President Trump on Saturday took to Twitter to reaffirm his strategy to use social media to combat what he sees as “fake news” from media outlets and get out his message.

Trump’s most recent controversy was his tweet claiming that MSNBC’s Mika Brzezinski had a facelift and was “bleeding badly” during a meeting around New Year’s Eve at Mar-a-Lago.

The criticism for that tweet came from both sides of the aisles. Brzezinski, for her part, wrote a column in The Washington Post, saying that she—along with her co-host Joe Scarborough—are “certain” that Trump is “not mentally equipped to continue watching our show.”

She said she is doing fine. Scarborough continued, “We’re OK—the country is not.”

Trump tweeted on Saturday that his use of social media “is not Presidential—it’s MODERN DAY PRESIDENTIAL. Make America Great Again!”

He also tweeted that “the FAKE & FRAUDLENT NEWS MEDIA is working hard to convince Republicans and others I should not use social media—but remember, I won….the 2016 election with interviews, speeches and social media. I had to beat #FakeNews, and did. We will continue to WIN!”

Most of Trump’s critics would read that tweet and say: you may have won the election using that strategy, but now you are the president, and the role requires more seriousness and deference.

Maureen Dowd, a columnist for The New York Times, penned a column Saturday titled, “Cruella de Trump.” She writes, “Trump is isolated in the White House, out of his milieu, unable to shape the story, forced to interact with people he doesn’t own. Even the staffers folding his clothes aren’t on his payroll.”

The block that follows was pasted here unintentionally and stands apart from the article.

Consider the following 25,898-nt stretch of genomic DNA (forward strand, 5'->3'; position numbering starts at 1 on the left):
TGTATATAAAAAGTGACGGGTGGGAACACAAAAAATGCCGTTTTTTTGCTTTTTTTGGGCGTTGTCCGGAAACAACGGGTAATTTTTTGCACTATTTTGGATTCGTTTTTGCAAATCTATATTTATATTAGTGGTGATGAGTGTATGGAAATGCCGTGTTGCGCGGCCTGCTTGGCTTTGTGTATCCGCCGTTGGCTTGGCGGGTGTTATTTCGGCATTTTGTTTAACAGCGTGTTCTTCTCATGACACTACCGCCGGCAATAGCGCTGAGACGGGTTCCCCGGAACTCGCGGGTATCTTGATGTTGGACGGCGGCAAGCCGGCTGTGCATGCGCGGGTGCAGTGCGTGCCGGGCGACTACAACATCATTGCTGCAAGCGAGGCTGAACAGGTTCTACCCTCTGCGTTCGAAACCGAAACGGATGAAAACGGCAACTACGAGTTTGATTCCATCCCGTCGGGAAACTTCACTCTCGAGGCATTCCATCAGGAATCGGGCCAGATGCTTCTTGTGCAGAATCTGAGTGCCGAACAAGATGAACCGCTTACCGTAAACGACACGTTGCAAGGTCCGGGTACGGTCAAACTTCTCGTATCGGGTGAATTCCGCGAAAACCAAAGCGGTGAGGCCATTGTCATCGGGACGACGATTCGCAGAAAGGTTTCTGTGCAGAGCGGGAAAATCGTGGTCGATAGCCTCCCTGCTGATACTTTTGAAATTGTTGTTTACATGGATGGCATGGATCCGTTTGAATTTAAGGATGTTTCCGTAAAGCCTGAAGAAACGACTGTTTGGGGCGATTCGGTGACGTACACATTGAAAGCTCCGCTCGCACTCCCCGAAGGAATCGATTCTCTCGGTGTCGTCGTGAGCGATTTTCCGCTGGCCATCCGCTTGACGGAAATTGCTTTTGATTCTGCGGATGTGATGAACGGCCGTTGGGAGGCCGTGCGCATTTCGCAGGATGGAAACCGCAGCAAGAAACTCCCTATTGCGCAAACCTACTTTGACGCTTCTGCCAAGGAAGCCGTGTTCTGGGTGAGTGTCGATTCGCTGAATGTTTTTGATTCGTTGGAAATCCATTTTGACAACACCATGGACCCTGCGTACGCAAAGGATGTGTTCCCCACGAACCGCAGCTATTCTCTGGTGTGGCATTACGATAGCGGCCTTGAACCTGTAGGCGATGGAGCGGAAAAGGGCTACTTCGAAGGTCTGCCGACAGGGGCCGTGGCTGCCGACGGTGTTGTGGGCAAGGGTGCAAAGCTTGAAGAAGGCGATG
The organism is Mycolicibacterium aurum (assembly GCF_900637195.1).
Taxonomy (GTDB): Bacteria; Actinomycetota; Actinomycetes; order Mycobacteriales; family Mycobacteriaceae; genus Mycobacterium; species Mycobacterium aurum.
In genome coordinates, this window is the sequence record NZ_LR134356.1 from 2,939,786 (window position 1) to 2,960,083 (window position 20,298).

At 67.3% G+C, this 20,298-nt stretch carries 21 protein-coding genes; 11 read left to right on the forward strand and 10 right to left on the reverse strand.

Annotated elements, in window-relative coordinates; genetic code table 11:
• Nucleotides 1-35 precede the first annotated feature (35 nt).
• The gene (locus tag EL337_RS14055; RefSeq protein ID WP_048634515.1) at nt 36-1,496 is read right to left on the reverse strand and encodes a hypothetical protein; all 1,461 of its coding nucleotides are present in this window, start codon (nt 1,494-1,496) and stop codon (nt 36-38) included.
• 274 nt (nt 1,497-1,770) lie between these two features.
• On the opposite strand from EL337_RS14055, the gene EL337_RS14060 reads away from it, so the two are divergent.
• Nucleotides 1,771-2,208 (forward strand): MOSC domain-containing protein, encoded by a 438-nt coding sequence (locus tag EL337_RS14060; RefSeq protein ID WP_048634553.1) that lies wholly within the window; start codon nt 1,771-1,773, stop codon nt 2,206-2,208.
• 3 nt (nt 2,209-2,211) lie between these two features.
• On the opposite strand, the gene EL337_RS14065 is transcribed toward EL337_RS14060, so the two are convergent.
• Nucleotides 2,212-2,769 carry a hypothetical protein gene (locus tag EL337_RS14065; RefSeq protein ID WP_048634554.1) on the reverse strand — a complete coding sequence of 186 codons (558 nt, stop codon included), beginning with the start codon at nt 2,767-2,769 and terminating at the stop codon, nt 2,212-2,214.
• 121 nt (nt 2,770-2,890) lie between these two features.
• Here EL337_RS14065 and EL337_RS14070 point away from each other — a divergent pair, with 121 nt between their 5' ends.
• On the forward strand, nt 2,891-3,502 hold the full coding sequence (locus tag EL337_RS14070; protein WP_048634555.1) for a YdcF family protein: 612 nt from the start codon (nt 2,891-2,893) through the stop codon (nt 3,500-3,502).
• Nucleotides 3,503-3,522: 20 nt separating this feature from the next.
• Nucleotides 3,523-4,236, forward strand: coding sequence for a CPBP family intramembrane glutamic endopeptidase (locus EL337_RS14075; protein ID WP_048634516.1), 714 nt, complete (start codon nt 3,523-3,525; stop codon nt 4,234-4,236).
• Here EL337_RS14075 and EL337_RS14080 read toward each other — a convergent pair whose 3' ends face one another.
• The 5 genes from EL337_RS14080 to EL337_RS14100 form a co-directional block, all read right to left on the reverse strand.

Criticism for the Brzezinski tweet was not limited to The Times’ editorial page. Sen. Ben Sasse, R-Neb., tweeted, “Please just stop. This isn’t normal and it’s beneath the dignity of your office.”

Fox News’ Brit Hume noted on Twitter: “Please explain how the president of the United States can be ‘bullied’ by the hosts of what he says it is a low-rated cable TV show? Absurd.” Hume tweeted again, “His Tweets make his critics more visible and they diminish him. It’s punching down and it’s a mug’s game.”

Perhaps one of the main concerns for Trump supporters who– like Ann Coulter—enjoy when Trump takes on opponents on social media, there seems to be no limit to what Trump will not post on Twitter.

The White House appears to position Trump’s Twitter use as an asset. Deputy White House Press Secretary Sarah Huckabee, said on Fox News—in response to the tweet—that Trump fights back.

“This is a president that fights fire with fire,” she said.

One of his most famous tweets was the one where he posted, “James Comey better hope that there are no “tapes” of our conversations before he starts leaking to the press!”

Trump—once again on Twitter– said that he “did not make” and doesn’t have any recordings of his private conversations with ousted former FBI Director James Comey.

“With all of the recently reported electronic surveillance, intercepts, unmasking and illegal leaking of information,” Trump said he has “no idea” whether there are “tapes” or recordings of the two men’s conversations. But he declares he “did not make, and do not have, any such recordings.”

Comey says any recordings that might exist would support his version that Trump asked him to pledge loyalty and urged him to drop the investigation into Trump’s former national security adviser.

“Lordy, I hope there are tapes,” Comey declared at a congressional hearing.

The Associated Press contributed to this report

Edmund DeMarche is a news editor for Follow him on Twitter @EDeMarche.

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